A PLASTICS firm has bought new machinery it says will help increase production and cut bills.

Plastic Mouldings Northern says its thermoforming apparatus will bolster work across a number of domestic and industrial components.

The move comes after The Northern Echo last year revealed the Bishop Auckland-based business had identified a plot to expand in a £1m investment aimed at taking its workforce to around 40 in the next five years.

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Reflecting on its machinery outlay, production director Mark Rigg said it will help the company build its global customer base by strengthening work on parts such as refrigerator liners, bath tubs, shower trays, car parts, fuel tanks and vehicle panels.

Mr Rigg, who is also the business’ co-founder, said the move will ensure customers aren’t faced with higher prices.

He said: “We’re getting more larger jobs to make, so we wanted to expand to increase our capacity.

“We’re facing the same challenges as many manufacturing businesses, but it’s too easy to just put your prices up and blame increased costs.

“This machine will allow us to keep our prices at the same level and is part of our continued investment programme to remain competitive in the industry.

“It will also give us more flexibility and respond quicker to customers’ demands.

“Lead times are getting shorter and customers are expecting quicker deliveries.”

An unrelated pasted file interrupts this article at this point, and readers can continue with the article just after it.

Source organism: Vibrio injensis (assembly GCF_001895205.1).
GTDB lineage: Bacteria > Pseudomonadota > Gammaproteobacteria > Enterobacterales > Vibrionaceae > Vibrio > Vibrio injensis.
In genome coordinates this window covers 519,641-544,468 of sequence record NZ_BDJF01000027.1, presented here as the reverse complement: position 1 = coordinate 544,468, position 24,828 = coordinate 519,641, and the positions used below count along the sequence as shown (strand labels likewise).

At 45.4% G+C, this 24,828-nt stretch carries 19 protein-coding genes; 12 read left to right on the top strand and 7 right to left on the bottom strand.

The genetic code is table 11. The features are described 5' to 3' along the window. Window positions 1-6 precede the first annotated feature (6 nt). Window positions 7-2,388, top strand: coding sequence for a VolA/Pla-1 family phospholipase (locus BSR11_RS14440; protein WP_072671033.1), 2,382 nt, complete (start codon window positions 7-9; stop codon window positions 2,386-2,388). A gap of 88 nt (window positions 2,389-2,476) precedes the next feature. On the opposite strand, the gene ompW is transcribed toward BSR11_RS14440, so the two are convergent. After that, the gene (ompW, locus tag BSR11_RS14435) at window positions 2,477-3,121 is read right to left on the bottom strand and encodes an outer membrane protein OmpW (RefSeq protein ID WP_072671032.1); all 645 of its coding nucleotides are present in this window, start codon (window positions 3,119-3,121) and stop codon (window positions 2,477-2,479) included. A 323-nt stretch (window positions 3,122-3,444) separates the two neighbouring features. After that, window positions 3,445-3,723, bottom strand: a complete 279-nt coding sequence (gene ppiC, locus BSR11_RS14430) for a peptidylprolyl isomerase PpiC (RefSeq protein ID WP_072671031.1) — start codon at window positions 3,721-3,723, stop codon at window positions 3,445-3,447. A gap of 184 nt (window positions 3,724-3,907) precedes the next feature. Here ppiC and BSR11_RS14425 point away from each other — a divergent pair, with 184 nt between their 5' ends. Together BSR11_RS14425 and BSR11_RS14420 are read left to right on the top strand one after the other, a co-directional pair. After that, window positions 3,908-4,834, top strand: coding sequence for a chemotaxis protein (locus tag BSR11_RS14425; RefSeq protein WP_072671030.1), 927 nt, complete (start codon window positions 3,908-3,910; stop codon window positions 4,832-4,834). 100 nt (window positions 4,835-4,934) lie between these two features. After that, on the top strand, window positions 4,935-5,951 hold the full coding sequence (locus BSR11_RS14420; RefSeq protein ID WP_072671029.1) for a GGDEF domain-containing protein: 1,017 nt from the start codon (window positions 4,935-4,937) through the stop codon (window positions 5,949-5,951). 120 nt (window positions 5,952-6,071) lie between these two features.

The business’ proposed new 12,000sq ft base will sit close to its existing South Church Enterprise Park site, with the plans coming after bosses warned a lack of space could harm supply agreements.

Freddy Bourdais, sales director and fellow founder, last year told the Echo the move reflected the fact that “business is out there for us”.

He added: “We shouldn’t be thinking ‘how do we get the chance to do that?’ – there are people who have the chance but not the business.”

Known for deals with operators such as Homebase, B&Q and Wickes, the business has also built up an industry reputation for supplying Jouplast adjustable risers, which ensure decking and paving slabs sit even, having previously gained an exclusivity agreement to distribute the equipment across Britain.

Late last year, Mr Bourdais revealed the business had helped filming of motormouth Jeremy Clarkson’s online TV show The Grand Tour go ahead.

The firm supplied boxes after being contacted by production staff with a request to protect equipment during filming in Whitby.